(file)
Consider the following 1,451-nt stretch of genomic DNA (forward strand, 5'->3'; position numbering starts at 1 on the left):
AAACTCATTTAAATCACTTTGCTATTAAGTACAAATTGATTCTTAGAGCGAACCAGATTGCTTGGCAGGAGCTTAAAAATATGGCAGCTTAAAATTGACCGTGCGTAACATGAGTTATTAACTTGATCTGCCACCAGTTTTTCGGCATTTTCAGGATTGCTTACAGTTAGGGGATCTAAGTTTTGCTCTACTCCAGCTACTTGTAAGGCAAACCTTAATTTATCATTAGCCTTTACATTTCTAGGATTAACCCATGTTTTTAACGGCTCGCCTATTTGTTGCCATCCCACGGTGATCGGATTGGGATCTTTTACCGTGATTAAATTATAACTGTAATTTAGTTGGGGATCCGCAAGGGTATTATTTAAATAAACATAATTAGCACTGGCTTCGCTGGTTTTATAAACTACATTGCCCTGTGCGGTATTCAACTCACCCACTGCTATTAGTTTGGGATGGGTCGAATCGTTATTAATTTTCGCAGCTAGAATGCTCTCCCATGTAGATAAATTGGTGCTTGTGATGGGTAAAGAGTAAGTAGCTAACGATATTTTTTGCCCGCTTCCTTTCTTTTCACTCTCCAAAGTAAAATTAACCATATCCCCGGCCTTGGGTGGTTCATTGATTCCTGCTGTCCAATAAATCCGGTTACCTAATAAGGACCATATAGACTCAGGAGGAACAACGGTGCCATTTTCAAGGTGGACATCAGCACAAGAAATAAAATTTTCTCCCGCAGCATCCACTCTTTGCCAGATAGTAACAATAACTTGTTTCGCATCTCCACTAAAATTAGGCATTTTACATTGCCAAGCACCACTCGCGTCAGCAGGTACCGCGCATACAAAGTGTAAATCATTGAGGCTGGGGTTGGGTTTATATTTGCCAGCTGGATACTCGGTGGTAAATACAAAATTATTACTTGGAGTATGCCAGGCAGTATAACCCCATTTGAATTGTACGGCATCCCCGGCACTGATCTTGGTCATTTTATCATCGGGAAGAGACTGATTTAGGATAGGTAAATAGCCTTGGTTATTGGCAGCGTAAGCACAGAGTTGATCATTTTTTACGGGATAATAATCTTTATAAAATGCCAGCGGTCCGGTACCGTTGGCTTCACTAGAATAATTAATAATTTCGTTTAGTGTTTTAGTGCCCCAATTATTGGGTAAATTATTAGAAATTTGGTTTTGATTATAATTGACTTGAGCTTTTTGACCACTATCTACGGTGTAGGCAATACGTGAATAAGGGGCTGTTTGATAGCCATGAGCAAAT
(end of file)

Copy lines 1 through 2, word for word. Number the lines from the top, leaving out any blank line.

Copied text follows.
Consider the following 1,451-nt stretch of genomic DNA (forward strand, 5'->3'; position numbering starts at 1 on the left):
AAACTCATTTAAATCACTTTGCTATTAAGTACAAATTGATTCTTAGAGCGAACCAGATTGCTTGGCAGGAGCTTAAAAATATGGCAGCTTAAAATTGACCGTGCGTAACATGAGTTATTAACTTGATCTGCCACCAGTTTTTCGGCATTTTCAGGATTGCTTACAGTTAGGGGATCTAAGTTTTGCTCTACTCCAGCTACTTGTAAGGCAAACCTTAATTTATCATTAGCCTTTACATTTCTAGGATTAACCCATGTTTTTAACGGCTCGCCTATTTGTTGCCATCCCACGGTGATCGGATTGGGATCTTTTACCGTGATTAAATTATAACTGTAATTTAGTTGGGGATCCGCAAGGGTATTATTTAAATAAACATAATTAGCACTGGCTTCGCTGGTTTTATAAACTACATTGCCCTGTGCGGTATTCAACTCACCCACTGCTATTAGTTTGGGATGGGTCGAATCGTTATTAATTTTCGCAGCTAGAATGCTCTCCCATGTAGATAAATTGGTGCTTGTGATGGGTAAAGAGTAAGTAGCTAACGATATTTTTTGCCCGCTTCCTTTCTTTTCACTCTCCAAAGTAAAATTAACCATATCCCCGGCCTTGGGTGGTTCATTGATTCCTGCTGTCCAATAAATCCGGTTACCTAATAAGGACCATATAGACTCAGGAGGAACAACGGTGCCATTTTCAAGGTGGACATCAGCACAAGAAATAAAATTTTCTCCCGCAGCATCCACTCTTTGCCAGATAGTAACAATAACTTGTTTCGCATCTCCACTAAAATTAGGCATTTTACATTGCCAAGCACCACTCGCGTCAGCAGGTACCGCGCATACAAAGTGTAAATCATTGAGGCTGGGGTTGGGTTTATATTTGCCAGCTGGATACTCGGTGGTAAATACAAAATTATTACTTGGAGTATGCCAGGCAGTATAACCCCATTTGAATTGTACGGCATCCCCGGCACTGATCTTGGTCATTTTATCATCGGGAAGAGACTGATTTAGGATAGGTAAATAGCCTTGGTTATTGGCAGCGTAAGCACAGAGTTGATCATTTTTTACGGGATAATAATCTTTATAAAATGCCAGCGGTCCGGTACCGTTGGCTTCACTAGAATAATTAATAATTTCGTTTAGTGTTTTAGTGCCCCAATTATTGGGTAAATTATTAGAAATTTGGTTTTGATTATAATTGACTTGAGCTTTTTGACCACTATCTACGGTGTAGGCAATACGTGAATAAGGGGCTGTTTGATAGCCATGAGCAAAT